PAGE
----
When applying for a job, your resume can determine whether hiring managers notice you. Employers can receive 50 to 100 resumes, depending on the position. And with a large response, you only have one opportunity to "wow" the person reading your resume. This can be the difference between an interview and a job applicant rejection letter.
Experienced job seekers know the value of listing a career objective, experience, education and references on a resume. But it isn't enough to simply type this information on paper. You need to stand out -- in other words, you need to make your resume ROAR.
ROAR stands for results oriented and relevant. Most people know how to create a basic job resume, but they don't know how to craft a killer one. The resume shouldn't focus on each individual task performed on previous jobs. When you apply for a job and list past positions, the employer already knows your general responsibilities. For example, if you worked as a secretary, you don't need to mention on your resume that you answered phones, provided customer service and completed other general office duties -- again, hiring managers already knows this.
To make your resume ROAR, you need to take it a step further and focus on your achievements or accomplishments while working for other companies. Tell the employer something that he or she doesn't know -- something that will leave a lasting impression.
Here's a look at three simple ways to make your resume ROAR.
#1 Eliminate All Task Oriented Statements From Resume
Review your resume. Under the "experience" or "work history" where you list job duties for each position you've held in the past, delete all information that sounds like a job description from a job ad. For example:
- "Answered phones and provided customer support".
- "Assisted marketing department with filing".
These statements might describe your daily duties, but they don't give evidence of your abilities or strengths to employers.
#2 Brainstorm Major Accomplishments or Achievements for Each Position Held
Now that you've removed all task oriented information from your resume, make a list of all your accomplishments for each position listed under "experience." Take your time. The more achievements and accomplishments you include on your resume, the better your chances of getting an interview. Include statistics and percentages, if possible. Basically, you'll expand on your ordinary duties and show employers what you're capable of. Result oriented statements on a resume might include:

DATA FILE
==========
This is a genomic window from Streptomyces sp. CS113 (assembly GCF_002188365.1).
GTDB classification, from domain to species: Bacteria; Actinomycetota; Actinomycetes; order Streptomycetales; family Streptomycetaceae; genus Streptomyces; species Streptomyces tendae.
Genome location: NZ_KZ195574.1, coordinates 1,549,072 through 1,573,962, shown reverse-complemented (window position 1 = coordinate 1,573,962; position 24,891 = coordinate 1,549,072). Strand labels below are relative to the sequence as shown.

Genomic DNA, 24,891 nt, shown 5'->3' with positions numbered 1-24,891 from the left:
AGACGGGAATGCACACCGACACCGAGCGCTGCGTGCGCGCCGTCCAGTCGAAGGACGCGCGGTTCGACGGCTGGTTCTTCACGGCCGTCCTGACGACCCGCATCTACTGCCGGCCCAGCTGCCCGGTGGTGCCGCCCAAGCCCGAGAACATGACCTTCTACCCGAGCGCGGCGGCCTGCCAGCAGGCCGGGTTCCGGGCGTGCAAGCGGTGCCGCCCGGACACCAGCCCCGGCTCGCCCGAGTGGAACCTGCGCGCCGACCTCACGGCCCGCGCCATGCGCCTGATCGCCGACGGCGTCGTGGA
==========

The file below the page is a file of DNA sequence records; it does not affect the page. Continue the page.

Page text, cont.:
- "Achieved the "Top Performance" salesperson award for three consecutive months".
- "Promoted to a senior account executive after 12 months of being hired by the company".
- "Increased company revenue by 25% within the first year of employment".
- "Implemented an HR program to monitor and improve workplace performance".
Do you notice the difference? Task oriented statements simply list job duties and provide nothing more, whereas result oriented statements give employers a snapshot of your abilities, helping them assess how you'll benefit their organization.
#3 Make Your Resume Relevant
After revamping your "experience" section with result oriented descriptions, you'll need to make your resume relevant to each employer. Some job applicants mistakenly create a cookie-cutter career objective. However, employers can easily detect these, and generic statements don't leave a strong first impression.
To make your resume relevant, determine the position you're applying for, and then create a statement that explains how your skills, education and accomplishments make you the best person for this job. This statement should not be boring, such as: "Seeking an entry-level customer service opportunity." Use information from your "experience" section, but don't repeat verbatim. A good example of a relevant career objective:
"Hard-working customer service representative with 10+ years experience. I am eager to apply my experience as a top-performing customer service rep and team leader, and provide your organisation with the highest level of customer support in the industry".
This statement works because it addresses what employers want to hear in three lines -- who you are, your experience, your achievements and what you can do for the company.
It takes time to craft and tailor a strong resume for each employer, but it's worth the effort. Don't let a bad resume ruin your chance of getting an interview, and ultimately the job. It's your turn: How do you make your resume ROAR?